Arkansas officials prepared Thursday for an overnight snow storm that weather forecasters predicted could leave much of the state with between 1 and 6 inches of snow



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LITTLE ROCK, Arkansas — Arkansas officials prepared Thursday for an overnight snowstorm that weather forecasters predicted could leave much of the state with between 1 and 6 inches of snow.

National Weather Service forecasters say counties near Memphis could see up to 8 inches of snow. A winter storm warning was issued for the eastern half of the state, with potential for "significant snow accumulations." The warning was scheduled to last from 6 p.m. Thursday through noon on Friday, weather service meteorologist Dennis Cavanaugh said Thursday afternoon.

A winter weather advisory was issued for much of the western half and some other southern parts of the state from 6 p.m. Thursday through about 9 a.m. Friday, he said. Earlier, the weather service had warned that a brief period of sleet and ice could accompany the snowstorm, but Cavanaugh said that had been updated by early afternoon.

"We may have a brief changeover from freezing rain and sleet from between 9 p.m. and midnight," he said. "We don't' expect accumulation from that. Most of our impacts are going to come from snowfall."

"The highest accumulations are expected from Forrest City... down near Pine Bluff and may continue further south. And this does extend to Memphis," he added.

Light rain moved into the state in the late afternoon causing some initial concern for road crews looking to pretreat the roads with about 35,000 tons of rock salt stored at warehouses throughout the state.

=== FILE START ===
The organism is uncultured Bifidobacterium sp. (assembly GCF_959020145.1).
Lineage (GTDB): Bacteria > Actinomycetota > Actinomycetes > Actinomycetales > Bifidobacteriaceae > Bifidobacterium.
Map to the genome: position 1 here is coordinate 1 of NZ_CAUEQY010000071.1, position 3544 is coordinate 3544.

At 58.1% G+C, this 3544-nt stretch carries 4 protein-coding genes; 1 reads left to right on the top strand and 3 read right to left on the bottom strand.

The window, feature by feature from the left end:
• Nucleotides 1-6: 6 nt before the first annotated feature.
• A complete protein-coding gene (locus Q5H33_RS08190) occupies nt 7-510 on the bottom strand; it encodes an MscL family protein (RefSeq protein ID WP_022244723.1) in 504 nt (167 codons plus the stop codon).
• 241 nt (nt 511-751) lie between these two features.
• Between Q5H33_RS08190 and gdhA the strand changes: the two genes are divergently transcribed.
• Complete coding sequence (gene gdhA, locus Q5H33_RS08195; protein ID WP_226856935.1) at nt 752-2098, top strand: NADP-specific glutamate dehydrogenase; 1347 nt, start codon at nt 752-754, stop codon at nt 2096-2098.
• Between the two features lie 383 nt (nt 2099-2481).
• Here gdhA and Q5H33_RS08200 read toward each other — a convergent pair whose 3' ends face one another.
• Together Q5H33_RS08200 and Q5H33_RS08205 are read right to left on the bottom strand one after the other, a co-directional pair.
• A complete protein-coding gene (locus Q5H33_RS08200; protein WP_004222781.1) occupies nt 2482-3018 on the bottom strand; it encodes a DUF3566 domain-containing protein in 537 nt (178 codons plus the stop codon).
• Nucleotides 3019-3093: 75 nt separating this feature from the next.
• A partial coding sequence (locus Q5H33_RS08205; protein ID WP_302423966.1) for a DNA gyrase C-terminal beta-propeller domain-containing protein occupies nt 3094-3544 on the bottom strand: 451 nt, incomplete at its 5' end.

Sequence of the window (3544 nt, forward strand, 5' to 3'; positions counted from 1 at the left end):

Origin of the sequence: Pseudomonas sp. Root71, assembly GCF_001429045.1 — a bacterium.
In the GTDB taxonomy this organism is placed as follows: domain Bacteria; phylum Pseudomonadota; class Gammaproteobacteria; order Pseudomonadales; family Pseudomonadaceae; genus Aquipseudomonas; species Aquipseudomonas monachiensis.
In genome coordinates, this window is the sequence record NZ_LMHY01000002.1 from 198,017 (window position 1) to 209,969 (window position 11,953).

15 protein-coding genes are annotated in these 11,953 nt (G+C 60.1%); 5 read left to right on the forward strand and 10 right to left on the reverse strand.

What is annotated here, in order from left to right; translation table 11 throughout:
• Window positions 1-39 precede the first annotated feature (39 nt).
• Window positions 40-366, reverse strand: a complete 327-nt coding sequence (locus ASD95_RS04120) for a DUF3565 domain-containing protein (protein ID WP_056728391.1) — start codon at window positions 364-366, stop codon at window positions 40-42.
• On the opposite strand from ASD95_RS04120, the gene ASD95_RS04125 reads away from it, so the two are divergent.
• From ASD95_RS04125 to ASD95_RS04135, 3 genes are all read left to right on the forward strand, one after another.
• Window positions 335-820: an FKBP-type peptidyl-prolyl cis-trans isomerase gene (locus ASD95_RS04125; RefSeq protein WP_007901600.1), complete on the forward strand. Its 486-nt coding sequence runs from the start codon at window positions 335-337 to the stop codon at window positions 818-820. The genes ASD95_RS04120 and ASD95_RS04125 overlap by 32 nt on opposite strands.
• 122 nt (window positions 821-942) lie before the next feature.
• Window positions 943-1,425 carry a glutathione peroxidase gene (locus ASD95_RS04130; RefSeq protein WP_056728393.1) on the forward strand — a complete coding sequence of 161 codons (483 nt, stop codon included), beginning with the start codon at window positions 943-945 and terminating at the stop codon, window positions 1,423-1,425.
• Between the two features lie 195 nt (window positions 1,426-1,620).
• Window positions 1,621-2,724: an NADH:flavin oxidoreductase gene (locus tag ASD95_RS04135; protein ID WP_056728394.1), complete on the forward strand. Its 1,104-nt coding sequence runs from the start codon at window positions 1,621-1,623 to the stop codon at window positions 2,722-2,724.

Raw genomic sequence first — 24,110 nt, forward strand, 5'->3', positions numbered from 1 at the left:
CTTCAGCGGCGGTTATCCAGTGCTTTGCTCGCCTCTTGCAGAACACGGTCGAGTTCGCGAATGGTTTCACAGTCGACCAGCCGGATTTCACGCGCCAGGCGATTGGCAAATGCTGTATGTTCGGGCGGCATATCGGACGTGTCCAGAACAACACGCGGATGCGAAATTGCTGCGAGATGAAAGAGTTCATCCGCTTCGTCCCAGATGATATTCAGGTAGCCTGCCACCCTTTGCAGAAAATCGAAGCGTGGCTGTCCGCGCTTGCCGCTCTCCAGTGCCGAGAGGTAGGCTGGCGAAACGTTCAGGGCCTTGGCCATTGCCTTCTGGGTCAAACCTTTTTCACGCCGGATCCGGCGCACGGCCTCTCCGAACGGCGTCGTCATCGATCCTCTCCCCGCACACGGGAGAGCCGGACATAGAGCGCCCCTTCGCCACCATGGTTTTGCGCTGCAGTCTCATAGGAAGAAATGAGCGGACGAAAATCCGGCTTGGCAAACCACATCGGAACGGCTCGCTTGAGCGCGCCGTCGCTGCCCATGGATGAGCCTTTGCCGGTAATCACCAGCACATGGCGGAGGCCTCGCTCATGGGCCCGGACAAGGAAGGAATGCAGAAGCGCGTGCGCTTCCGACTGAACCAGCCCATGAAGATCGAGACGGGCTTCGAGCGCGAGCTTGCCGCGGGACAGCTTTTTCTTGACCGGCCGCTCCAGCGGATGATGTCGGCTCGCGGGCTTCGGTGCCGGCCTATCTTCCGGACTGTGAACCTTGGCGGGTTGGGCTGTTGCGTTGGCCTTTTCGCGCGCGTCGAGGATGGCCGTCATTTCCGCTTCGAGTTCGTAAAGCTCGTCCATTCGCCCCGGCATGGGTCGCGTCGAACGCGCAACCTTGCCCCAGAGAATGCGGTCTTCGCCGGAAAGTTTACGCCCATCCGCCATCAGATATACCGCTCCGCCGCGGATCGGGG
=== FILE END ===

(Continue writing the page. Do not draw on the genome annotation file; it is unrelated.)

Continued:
Arkansas State highway and Transportation Department spokesman Danny Straessle said the department has trucks ready to move when the "freezing line" enters the state and starts turning rain to ice and snow.

"What we will be doing is our real time delivery of salt," he said. "The rain already on the roadway will melt the rock salt... which will give us a head start on clearing the roads. The goal is to get a layer of salt down so that the precipitation on top does not bond to the pavement if it turns to ice or compacts."

Straessle said plows had already been dispatched to areas between Memphis and Little Rock to prepare for clearing of interstates and major throughways.

Cavanaugh said strong winds starting around 3 a.m. will make travel and visibility difficult. He said the snow should taper off after the sun rises Friday.

Straessle said highway department workers will update road conditions in real time on the department's website, iDriveArkansas.com.

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